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TurboTax maker, H&R Block sued for allegedly charging taxpayers for free service

Posted at 12:49 PM, May 08, 2019
and last updated 2019-05-08 15:49:53-04

(ABC NEWS) — Tax preparation giants H&R Block and TurboTax-maker Intuit have been hit with federal lawsuits by the Los Angeles City Attorney, who alleges that the companies have deliberately misled low-income taxpayers into paying for tax-filing services that are supposed to be free.

Los Angeles City Attorney Mark Feuer accused the companies at a news conference Tuesday of reneging on an agreement they made with the Internal Revenue Service in 2002 and defrauding American taxpayers by hindering their access to free tax-filing services.

"In short, we've alleged that they have misled, purposely misled low-income taxpayers into spending their hard-earned money needlessly for services they are entitled to get free from those very companies," Feuer said.

H&R Block and Intuit both denied wrongdoing.

The lawsuits, filed Monday in U.S. District Court in Los Angeles, seek to force the companies to pay the taxpayers of California restitution and fines, and to deter others of engaging in similar practices.

"While more than 100 million taxpayers [nationwide] were eligible to file for free through the Free File program in fiscal year 2018, fewer than 2.5 million - less than 2.5 percent of eligible taxpayers - actually did so," according to the lawsuit.

"We allege...that this is no accident," Feuer said. "These companies, the defendants, in this case, do provide truly free online tax preparation services for low-income earners. But we allege that they've engaged in misleading business practices, and practices that have hidden the availability of those services so that those companies can draw taxpayers into paying for services that they should be getting for free."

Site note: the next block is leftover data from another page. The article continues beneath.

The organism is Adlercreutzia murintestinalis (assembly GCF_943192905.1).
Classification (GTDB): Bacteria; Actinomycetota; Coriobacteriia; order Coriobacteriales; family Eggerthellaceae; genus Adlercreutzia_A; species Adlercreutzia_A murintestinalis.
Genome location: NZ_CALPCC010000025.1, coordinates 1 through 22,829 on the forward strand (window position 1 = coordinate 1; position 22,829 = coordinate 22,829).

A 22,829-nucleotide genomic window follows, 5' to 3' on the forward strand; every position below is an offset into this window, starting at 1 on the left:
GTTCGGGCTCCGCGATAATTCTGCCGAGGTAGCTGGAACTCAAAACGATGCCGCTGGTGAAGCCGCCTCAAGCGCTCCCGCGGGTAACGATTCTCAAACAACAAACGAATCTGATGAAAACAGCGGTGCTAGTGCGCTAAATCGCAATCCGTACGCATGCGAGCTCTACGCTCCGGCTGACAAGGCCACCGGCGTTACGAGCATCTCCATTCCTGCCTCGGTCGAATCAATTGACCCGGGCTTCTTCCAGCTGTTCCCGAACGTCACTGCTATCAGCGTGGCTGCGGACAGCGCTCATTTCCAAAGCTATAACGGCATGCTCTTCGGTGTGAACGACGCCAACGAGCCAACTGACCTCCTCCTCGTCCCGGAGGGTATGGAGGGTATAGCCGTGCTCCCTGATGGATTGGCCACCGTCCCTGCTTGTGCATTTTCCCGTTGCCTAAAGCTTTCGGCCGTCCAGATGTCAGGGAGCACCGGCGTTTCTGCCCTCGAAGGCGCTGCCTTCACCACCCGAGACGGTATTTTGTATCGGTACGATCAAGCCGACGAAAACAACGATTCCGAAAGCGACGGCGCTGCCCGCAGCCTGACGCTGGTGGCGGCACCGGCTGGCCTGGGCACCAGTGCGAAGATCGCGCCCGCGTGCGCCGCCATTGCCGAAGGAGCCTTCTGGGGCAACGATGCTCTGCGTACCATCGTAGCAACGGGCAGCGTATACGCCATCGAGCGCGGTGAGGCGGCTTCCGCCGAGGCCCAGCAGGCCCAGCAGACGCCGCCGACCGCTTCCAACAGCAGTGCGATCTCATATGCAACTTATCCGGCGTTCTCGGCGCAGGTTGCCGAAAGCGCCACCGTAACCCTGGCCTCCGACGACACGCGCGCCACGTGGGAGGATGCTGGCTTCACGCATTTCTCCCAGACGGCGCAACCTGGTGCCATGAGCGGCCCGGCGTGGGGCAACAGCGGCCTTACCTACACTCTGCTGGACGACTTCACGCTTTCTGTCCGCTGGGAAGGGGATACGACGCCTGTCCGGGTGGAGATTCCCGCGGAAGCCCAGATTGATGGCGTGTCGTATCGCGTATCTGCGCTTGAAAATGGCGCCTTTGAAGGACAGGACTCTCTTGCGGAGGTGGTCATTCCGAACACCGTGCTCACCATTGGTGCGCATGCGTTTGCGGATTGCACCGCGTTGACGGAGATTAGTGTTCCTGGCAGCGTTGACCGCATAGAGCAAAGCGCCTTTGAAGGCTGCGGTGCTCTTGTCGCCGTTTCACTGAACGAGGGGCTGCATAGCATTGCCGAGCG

He said that in 2002, a consortium of tax preparation software companies and the IRS reached a private agreement to provide a free tax filing program to anyone making less than $66,000 so that the IRS would not have to create its own online system to make such services available at no cost.

But Feuer alleged the companies not only bamboozled taxpayers into paying for the free service, but they also made it "essentially impossible for the average person, who is seeking through the web, to identify how to get those services."

He alleged that the companies failed to provide links on their websites to the free filing services and even furthered the scheme by encoding programs for websites so that the free services won't show up on any search engines.

Feuer said the lawsuits come on the heels of an investigation by the nonprofit news organization ProPublica that found that about $1 billion a year has been spent by taxpayers on unneeded fees for the tax-prep firms.

In one example noted in the lawsuits, a low-income California resident was allegedly "deceived" into unnecessarily spending $169 on a TurboTax product when the person, who earned $14,500 per year, could have gotten it for free.

Intuit spokesman Rick Heineman told ABC News in an email Tuesday, "Any suggestion that Intuit does not support the IRS Free File Program is flat wrong."

"We stand behind our actions as being both appropriate and consistent with our values," Heineman said. "More people have filed their taxes for absolutely free with TurboTax than all other tax prep software companies combined. We are committed to offering Americans the ability to file their taxes for free, and we're committed to the IRS Free File program. We look forward to working with the IRS and private industry to improve the Free File program and help it continue to grow."

In a statement, H&R Block said it "is proud to offer four free tax-filing options, including the IRS Free File program, our free online product, our MyFreeTaxes partnership with the United Way and our partnership with Military One Source. We are pleased that consumers' use of H&R Block's Free File program grew 8% this tax season, exceeding the Free File program growth of 6%."

This story was written by ABC News' Bill Hutchison